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Scottish penned salmon escape after fish farm storm

Nearly 50,000 Atlantic salmon escaped after gear failure during a storm. Concern about interbreeding with wild salmon

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Three of the ten pens at a fish farm in Carradale have been damaged by Storm Ellen. Photo CORIN SMITH, Inside Scottish Salmon Feedlots

There is growing concern that 50,000 farmed salmon, which escaped from cages in the Kilbrannan Sound after it was hit last week by Storm Ellen, could find their way into local rivers.

Fisheries Management Scotland, the representative body for Scotland’s District Salmon Fishery Boards and Fisheries Trusts, said they anticipated that a ‘significant numbers of adult’ salmon may have escaped.

The incident happened when the 10 cages at the Mowi owned salmon farm at North Carradale shifted position after its seabed anchors became dislodged during Storm Ellen which hit the UK and Ireland.

Four of the nets were damaged – two with sizeable holes and on the basis the farm held 550,000 9lb salmon it is estimated that tens of thousands of fish are at large. Mowi confirmed that a total of 48,834 salmon escaped, 30,616 died and a further 125,000 were harvested.

In recent years escaped farm fish have not always entered the rivers as soon as they escape. If they do so it is very difficult to remove them, particularly at a time when it would be hoped wild salmon is are entering the rivers.

Anglers on Arran and across Ayrshire have been warned to report any obviously farmed salmon they find to Marine Scotland. The farmed fish are identifiable because of deformed or shortened features such as their fins, gill covers and snouts. Their pigmentation can be heavier with more spots than are usual on wild salmon.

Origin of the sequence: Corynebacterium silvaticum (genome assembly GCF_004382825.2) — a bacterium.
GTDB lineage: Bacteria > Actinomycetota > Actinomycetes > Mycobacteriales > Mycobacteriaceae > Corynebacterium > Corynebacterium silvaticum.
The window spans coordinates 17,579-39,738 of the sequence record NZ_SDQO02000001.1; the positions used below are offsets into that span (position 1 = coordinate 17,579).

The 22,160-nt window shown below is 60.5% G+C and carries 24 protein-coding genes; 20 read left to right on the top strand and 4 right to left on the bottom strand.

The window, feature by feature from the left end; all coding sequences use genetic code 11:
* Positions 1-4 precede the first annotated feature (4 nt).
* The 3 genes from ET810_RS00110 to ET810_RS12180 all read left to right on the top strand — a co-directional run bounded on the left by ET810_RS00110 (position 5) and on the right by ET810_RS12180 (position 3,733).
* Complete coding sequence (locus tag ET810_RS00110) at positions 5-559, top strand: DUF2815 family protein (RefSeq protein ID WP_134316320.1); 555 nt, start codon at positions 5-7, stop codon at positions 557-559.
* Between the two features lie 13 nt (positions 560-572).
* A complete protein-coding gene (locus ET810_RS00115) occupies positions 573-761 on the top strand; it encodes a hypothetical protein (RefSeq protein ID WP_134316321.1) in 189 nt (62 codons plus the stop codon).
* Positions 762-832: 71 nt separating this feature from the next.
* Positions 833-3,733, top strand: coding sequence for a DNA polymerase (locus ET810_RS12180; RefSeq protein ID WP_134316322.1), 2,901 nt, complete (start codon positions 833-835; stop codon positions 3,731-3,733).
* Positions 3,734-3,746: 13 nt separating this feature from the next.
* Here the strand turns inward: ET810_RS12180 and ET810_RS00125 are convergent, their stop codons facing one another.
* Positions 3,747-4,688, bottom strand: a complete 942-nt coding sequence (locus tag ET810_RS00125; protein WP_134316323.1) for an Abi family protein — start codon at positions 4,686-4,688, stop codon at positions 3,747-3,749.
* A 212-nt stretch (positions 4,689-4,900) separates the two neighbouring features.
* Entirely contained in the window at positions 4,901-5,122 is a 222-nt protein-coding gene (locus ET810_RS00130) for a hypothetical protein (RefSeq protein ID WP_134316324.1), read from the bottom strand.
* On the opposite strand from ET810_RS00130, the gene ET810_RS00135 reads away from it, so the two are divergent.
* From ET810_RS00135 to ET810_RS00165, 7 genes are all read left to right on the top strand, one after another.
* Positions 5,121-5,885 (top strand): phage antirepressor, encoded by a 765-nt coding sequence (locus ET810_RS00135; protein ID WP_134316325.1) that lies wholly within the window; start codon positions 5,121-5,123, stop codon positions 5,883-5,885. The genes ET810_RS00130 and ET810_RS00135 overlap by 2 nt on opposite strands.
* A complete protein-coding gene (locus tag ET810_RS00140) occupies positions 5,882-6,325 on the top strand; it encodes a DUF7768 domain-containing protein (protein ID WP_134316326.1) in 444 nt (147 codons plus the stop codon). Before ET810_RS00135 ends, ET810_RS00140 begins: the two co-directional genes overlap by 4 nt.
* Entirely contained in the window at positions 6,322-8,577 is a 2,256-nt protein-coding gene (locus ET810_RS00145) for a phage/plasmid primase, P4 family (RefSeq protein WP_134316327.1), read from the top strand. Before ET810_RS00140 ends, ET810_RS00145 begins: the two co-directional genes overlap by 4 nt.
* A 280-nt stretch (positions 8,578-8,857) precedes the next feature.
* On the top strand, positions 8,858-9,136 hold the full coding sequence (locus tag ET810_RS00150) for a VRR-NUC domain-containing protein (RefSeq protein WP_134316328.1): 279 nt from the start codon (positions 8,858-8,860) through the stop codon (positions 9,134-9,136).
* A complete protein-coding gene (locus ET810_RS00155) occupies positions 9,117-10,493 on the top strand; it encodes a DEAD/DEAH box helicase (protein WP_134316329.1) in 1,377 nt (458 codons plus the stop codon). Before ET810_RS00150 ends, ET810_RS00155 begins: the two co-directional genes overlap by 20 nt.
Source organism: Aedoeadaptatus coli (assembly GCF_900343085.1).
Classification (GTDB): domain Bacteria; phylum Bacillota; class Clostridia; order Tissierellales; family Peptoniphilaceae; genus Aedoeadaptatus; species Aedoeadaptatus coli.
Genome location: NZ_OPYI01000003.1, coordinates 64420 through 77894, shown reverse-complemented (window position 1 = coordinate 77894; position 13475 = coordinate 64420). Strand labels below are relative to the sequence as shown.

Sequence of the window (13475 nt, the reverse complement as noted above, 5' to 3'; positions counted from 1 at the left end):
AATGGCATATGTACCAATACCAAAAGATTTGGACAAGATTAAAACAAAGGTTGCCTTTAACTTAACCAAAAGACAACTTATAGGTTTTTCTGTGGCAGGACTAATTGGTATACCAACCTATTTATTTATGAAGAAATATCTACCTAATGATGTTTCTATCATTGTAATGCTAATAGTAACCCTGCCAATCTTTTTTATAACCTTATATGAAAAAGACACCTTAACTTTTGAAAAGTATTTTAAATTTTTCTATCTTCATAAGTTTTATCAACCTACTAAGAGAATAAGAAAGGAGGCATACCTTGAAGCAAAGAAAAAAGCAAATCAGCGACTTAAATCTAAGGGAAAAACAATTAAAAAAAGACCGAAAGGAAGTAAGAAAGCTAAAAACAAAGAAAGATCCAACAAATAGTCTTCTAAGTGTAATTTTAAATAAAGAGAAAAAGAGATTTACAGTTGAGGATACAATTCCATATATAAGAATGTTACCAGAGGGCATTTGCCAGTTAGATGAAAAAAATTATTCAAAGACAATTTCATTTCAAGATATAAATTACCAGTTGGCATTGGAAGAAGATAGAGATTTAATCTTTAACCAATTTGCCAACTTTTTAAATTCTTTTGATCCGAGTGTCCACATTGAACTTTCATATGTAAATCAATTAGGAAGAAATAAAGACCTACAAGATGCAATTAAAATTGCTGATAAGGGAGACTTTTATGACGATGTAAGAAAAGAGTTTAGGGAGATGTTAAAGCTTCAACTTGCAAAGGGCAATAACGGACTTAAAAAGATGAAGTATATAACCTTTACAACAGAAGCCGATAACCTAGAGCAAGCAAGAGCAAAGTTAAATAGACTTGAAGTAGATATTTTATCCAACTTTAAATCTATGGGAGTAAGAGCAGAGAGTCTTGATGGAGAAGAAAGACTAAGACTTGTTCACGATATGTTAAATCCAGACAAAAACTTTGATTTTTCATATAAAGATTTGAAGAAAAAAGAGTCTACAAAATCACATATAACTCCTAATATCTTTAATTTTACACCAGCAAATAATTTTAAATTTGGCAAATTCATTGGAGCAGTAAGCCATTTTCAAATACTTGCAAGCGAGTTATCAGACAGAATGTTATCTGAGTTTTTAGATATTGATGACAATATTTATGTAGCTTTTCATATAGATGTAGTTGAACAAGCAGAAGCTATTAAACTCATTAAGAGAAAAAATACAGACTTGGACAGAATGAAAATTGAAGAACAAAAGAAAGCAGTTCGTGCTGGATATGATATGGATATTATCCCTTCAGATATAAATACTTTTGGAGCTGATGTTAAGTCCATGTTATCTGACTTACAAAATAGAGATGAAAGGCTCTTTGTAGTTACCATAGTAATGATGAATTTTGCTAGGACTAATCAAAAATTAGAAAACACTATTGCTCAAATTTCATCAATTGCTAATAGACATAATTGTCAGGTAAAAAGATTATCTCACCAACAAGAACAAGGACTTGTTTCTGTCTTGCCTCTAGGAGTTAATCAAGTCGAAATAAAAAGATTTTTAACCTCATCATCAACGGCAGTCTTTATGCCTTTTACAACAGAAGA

The farmed fish can have a devastating impact on the wild population and the escape has caused frustration among anglers.

The farm contains around half a million fish but owners Mowi said the pens have been temporarily secured after their seabed anchors became dislodged. The firm said it informed Marine Scotland of the potential for some fish to escape ‘immediately’.

The managing director of Mowi has been in touch with Fishery Management Scotland (FMS) and has offered any assistance.

Dr Alan Wells, chief executive of FMS, said: ‘This is clearly a very concerning event, and we need to understand the circumstances which led to the integrity of the farm being compromised to this extent during weather conditions not unknown in the Firth of Clyde.

‘In Norway, interbreeding between wild and escaped farmed fish is considered the greatest threat to wild Atlantic salmon and it is important that all avenues are explored to mitigate impacts on wild salmon arising from this event. We will be working with Mowi Scotland and Marine Scotland to ensure that this occurs. In the longer-term we must learn the lessons required to ensure that it is not repeated in future.’

‘Fisheries Management Scotland have contacted the relevant District Salmon Fishery Boards and Fisheries Trusts to alert them to this situation and to remain vigilant to reports of capture of these fish. It is important that anglers remain alert to any farmed fish entering our rivers. Any farmed fish caught by anglers should be humanely despatched and reported to the Fish Health Inspectorate.’

If anglers catch suspected farmed fish they should alert Marine Scotland’s duty inspector mailbox at